'Arty' doesn't bite, but he's no Terror-dactyl, either
Christine Martell wanted a dinosaur in her life ever since 1983, when she lived in central Texas on property that had fossils. Nearly 30 years later, Martell, the vice chairwoman of the Hillsboro Arts & Culture Council, hatched a brilliant idea.
With the advent of the Hillsboro Arts Month, I thought the time had come to have one what better to roam around Hillsboro to promote the arts? she asked.
Martell has a dinosaur exhibit downstairs this month at the Glenn & Viola Walters Cultural Arts Center. It doesnt feature terrifying velociraptors that can open doors, irresponsible scientists who make crazy cloning decisions over the course of a four-movie blockbuster franchise or even Jeff Goldblum.
But Martell has the next best thing: a larger-than-life robotic dinosaur that serves as an advocate for the arts. Step aside, Indominus Rex, and enter Artosaur. Wherever he is, people can bet cool things are about to happen.
Arty finds the art, said Martell. He advocates for creative expression in all forms, he gets out where people are gathering and he makes art touchable and interactive.
Welcome, in other words, to Jurassic Art.
The project began in May, and Martell received some help from a dedicated team specializing in engineering and robotics.
I asked my husband Mark for help. Im like the overlord of art and hes the overlord of engineering, she said. Weve never done an art project together, so its satisfying when our skill sets come together to create something.
Some additional help came in the form of four students from Glencoe High Schools Shockwave Robotics team Bronwyn Grover, Nick Ogden, Luke South and Claire Edington who connected with Mark Walker through their coach, Chris Steiner.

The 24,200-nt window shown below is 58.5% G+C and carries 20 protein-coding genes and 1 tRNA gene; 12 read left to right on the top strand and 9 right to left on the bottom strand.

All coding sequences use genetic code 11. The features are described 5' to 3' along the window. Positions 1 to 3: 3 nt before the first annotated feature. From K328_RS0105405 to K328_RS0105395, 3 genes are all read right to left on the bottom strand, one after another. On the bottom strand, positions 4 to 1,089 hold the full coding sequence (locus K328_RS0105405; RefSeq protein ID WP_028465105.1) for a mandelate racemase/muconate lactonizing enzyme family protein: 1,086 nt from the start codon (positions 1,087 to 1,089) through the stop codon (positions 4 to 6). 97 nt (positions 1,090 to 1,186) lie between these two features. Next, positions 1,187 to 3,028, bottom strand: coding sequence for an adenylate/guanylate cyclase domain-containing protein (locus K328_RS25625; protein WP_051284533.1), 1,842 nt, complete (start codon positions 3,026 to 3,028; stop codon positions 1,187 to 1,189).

Its been a great collaboration. The kids have never sculpted before, said Martell. And finding out the dimensions of everything, its been an amazing group project.
For Arty it all started with a quarter-mile of baling wire, which acts as his skeletal structure. It took the team two months to weld everything together, which proved to be challenging, especially during the heat wave of the summer. His teeth, heart and toenails were all 3D-printed by Ogden, and his skin is made of four layers of duct tape. After running some skin tests, he was ready for the purple and green shades of paint.
We were looking at colors that looked similar, but also contrasted, said Grover. Also, it looks pretty in the sunlight.
But during Artys earlier stages, he was far from getting great big hugs and being a part of a happy family. In fact, to some kids, he looked more like a Terror-dactyl.
When he was painted pitch black and had white teeth, kids ran away crying, said Martell. But now they love him. We hear kids screaming from a block away when hes riding in his trailer to events.
We went to one event and I saw a little girl I didnt even know in front of Arty telling a group of people his story, said Walker.
Arty consistently stomps his way into events to make celebrity appearances and promote art, but hes still a project in progress. During his down time he stays in a tent at Martells. After most events Arty attends, team members re-engineer and improve him, which can be difficult considering you cant just Google how to build a dinosaur.
Evolution hasnt stopped for Arty. The team is currently trying to make him animatronic the technique of making and operating lifelike robots. They succeeded earlier, but according to Martell, little boys cant resist slapping the dinosaur in the face.
Still, Arty doesnt bite ...yet.
Were working on getting his head to move up, down, left and right and eventually, hell be able to chomp, said Walker.
But for now, Arty is far from a Tyrannosaurus wreck. He has his own website, artosaur.com, and boasts a nice following on his Facebook and Twitter profiles.
Were able to promote a lot with him, he helps get art shows attention, and when people see him, they get excited they stick around to get invested in art, said Martell.